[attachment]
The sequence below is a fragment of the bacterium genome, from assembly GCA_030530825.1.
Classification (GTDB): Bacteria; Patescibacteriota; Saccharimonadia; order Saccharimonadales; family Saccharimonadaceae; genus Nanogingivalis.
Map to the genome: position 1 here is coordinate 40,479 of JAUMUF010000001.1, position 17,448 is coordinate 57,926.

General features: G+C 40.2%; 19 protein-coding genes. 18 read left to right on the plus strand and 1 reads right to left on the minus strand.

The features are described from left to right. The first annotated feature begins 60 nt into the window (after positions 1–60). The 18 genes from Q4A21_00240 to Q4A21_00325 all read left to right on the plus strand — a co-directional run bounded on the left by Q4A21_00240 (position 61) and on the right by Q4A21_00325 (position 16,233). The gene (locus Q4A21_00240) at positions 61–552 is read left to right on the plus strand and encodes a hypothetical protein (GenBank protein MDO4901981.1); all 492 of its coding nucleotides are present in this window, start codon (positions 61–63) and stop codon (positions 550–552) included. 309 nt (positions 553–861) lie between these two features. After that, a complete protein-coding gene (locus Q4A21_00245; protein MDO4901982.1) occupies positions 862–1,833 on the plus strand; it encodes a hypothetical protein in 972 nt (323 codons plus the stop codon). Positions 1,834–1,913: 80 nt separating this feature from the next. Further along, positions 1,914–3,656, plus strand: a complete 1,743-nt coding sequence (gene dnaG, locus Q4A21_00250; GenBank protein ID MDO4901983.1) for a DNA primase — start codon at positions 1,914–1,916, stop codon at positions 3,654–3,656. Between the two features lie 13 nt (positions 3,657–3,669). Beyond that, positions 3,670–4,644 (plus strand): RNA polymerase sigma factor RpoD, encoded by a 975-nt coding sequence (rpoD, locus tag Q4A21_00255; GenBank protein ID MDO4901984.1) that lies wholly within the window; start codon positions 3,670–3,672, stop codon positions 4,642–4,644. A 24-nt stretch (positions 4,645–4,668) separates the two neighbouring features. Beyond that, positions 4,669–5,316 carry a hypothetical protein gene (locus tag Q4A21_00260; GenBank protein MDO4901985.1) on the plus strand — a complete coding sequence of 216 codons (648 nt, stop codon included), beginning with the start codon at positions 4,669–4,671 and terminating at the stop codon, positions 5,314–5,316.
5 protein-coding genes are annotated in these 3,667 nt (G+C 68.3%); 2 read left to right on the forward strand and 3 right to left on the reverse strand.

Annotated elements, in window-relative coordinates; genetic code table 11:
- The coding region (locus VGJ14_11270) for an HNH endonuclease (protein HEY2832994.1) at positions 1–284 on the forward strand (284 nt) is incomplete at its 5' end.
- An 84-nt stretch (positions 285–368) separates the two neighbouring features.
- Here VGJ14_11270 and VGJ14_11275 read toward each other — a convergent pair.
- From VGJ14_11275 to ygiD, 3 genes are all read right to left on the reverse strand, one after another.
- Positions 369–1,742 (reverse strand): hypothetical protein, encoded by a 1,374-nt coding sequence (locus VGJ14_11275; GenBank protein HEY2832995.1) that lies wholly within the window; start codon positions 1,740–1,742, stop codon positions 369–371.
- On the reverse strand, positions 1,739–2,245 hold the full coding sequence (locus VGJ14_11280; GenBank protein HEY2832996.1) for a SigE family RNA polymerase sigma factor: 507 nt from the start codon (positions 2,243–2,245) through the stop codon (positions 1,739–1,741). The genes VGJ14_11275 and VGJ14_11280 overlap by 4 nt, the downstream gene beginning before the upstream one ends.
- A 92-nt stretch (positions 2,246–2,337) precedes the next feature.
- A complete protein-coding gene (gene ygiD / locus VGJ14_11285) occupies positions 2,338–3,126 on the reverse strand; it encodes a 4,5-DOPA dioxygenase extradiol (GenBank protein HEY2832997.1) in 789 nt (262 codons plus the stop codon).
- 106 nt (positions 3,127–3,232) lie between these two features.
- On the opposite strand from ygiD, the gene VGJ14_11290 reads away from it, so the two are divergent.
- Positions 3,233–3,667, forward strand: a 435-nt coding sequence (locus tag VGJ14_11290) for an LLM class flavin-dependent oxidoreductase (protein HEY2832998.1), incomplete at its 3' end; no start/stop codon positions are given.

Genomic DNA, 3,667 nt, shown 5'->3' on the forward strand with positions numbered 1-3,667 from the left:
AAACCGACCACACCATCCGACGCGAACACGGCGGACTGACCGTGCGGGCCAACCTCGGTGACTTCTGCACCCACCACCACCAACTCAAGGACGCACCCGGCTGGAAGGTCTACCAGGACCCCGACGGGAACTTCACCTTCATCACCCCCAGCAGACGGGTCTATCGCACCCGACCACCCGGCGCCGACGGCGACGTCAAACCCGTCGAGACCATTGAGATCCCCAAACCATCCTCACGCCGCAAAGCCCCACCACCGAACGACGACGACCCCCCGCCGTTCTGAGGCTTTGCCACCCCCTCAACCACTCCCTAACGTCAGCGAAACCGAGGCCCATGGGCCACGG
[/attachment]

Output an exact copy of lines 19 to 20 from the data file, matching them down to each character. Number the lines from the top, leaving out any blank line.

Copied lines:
Genomic DNA, 3,667 nt, shown 5'->3' on the forward strand with positions numbered 1-3,667 from the left:
AAACCGACCACACCATCCGACGCGAACACGGCGGACTGACCGTGCGGGCCAACCTCGGTGACTTCTGCACCCACCACCACCAACTCAAGGACGCACCCGGCTGGAAGGTCTACCAGGACCCCGACGGGAACTTCACCTTCATCACCCCCAGCAGACGGGTCTATCGCACCCGACCACCCGGCGCCGACGGCGACGTCAAACCCGTCGAGACCATTGAGATCCCCAAACCATCCTCACGCCGCAAAGCCCCACCACCGAACGACGACGACCCCCCGCCGTTCTGAGGCTTTGCCACCCCCTCAACCACTCCCTAACGTCAGCGAAACCGAGGCCCATGGGCCACGG